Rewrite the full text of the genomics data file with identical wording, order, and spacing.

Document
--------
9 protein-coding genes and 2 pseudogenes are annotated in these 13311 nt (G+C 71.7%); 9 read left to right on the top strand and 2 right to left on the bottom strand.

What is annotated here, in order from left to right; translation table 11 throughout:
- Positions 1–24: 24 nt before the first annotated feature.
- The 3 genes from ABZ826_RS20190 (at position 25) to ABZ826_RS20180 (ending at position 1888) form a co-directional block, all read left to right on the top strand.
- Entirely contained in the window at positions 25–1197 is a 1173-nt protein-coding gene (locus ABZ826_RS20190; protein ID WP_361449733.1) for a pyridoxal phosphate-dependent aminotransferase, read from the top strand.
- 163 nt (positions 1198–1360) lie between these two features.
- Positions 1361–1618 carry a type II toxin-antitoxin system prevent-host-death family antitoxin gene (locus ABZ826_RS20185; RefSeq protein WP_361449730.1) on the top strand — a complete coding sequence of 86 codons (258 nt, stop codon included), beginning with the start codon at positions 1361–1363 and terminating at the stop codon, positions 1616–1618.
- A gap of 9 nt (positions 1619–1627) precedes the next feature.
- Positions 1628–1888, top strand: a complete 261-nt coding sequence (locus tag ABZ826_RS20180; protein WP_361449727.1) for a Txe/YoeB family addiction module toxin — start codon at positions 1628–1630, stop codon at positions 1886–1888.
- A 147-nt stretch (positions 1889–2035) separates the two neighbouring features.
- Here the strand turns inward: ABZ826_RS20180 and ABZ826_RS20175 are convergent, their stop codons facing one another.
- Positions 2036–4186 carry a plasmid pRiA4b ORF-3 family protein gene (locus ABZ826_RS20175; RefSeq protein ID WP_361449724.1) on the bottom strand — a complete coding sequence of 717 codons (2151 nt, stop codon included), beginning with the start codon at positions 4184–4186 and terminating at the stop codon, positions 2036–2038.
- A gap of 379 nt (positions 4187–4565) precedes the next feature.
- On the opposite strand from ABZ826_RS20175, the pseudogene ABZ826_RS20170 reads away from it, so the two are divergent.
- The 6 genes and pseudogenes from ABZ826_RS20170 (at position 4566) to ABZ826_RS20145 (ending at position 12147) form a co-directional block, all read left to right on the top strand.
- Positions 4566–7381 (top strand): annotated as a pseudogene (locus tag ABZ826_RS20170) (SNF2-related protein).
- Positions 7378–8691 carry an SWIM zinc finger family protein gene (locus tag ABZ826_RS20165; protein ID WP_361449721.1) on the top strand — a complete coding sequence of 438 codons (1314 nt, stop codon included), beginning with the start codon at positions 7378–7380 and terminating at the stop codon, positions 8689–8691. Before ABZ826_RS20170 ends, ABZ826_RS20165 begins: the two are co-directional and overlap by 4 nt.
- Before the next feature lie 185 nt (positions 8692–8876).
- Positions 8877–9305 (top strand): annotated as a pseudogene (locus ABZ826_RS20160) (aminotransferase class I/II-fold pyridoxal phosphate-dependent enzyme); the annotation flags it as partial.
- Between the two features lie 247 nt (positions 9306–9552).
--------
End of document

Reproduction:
9 protein-coding genes and 2 pseudogenes are annotated in these 13311 nt (G+C 71.7%); 9 read left to right on the top strand and 2 right to left on the bottom strand.

What is annotated here, in order from left to right; translation table 11 throughout:
- Positions 1–24: 24 nt before the first annotated feature.
- The 3 genes from ABZ826_RS20190 (at position 25) to ABZ826_RS20180 (ending at position 1888) form a co-directional block, all read left to right on the top strand.
- Entirely contained in the window at positions 25–1197 is a 1173-nt protein-coding gene (locus ABZ826_RS20190; protein ID WP_361449733.1) for a pyridoxal phosphate-dependent aminotransferase, read from the top strand.
- 163 nt (positions 1198–1360) lie between these two features.
- Positions 1361–1618 carry a type II toxin-antitoxin system prevent-host-death family antitoxin gene (locus ABZ826_RS20185; RefSeq protein WP_361449730.1) on the top strand — a complete coding sequence of 86 codons (258 nt, stop codon included), beginning with the start codon at positions 1361–1363 and terminating at the stop codon, positions 1616–1618.
- A gap of 9 nt (positions 1619–1627) precedes the next feature.
- Positions 1628–1888, top strand: a complete 261-nt coding sequence (locus tag ABZ826_RS20180; protein WP_361449727.1) for a Txe/YoeB family addiction module toxin — start codon at positions 1628–1630, stop codon at positions 1886–1888.
- A 147-nt stretch (positions 1889–2035) separates the two neighbouring features.
- Here the strand turns inward: ABZ826_RS20180 and ABZ826_RS20175 are convergent, their stop codons facing one another.
- Positions 2036–4186 carry a plasmid pRiA4b ORF-3 family protein gene (locus ABZ826_RS20175; RefSeq protein ID WP_361449724.1) on the bottom strand — a complete coding sequence of 717 codons (2151 nt, stop codon included), beginning with the start codon at positions 4184–4186 and terminating at the stop codon, positions 2036–2038.
- A gap of 379 nt (positions 4187–4565) precedes the next feature.
- On the opposite strand from ABZ826_RS20175, the pseudogene ABZ826_RS20170 reads away from it, so the two are divergent.
- The 6 genes and pseudogenes from ABZ826_RS20170 (at position 4566) to ABZ826_RS20145 (ending at position 12147) form a co-directional block, all read left to right on the top strand.
- Positions 4566–7381 (top strand): annotated as a pseudogene (locus tag ABZ826_RS20170) (SNF2-related protein).
- Positions 7378–8691 carry an SWIM zinc finger family protein gene (locus tag ABZ826_RS20165; protein ID WP_361449721.1) on the top strand — a complete coding sequence of 438 codons (1314 nt, stop codon included), beginning with the start codon at positions 7378–7380 and terminating at the stop codon, positions 8689–8691. Before ABZ826_RS20170 ends, ABZ826_RS20165 begins: the two are co-directional and overlap by 4 nt.
- Before the next feature lie 185 nt (positions 8692–8876).
- Positions 8877–9305 (top strand): annotated as a pseudogene (locus ABZ826_RS20160) (aminotransferase class I/II-fold pyridoxal phosphate-dependent enzyme); the annotation flags it as partial.
- Between the two features lie 247 nt (positions 9306–9552).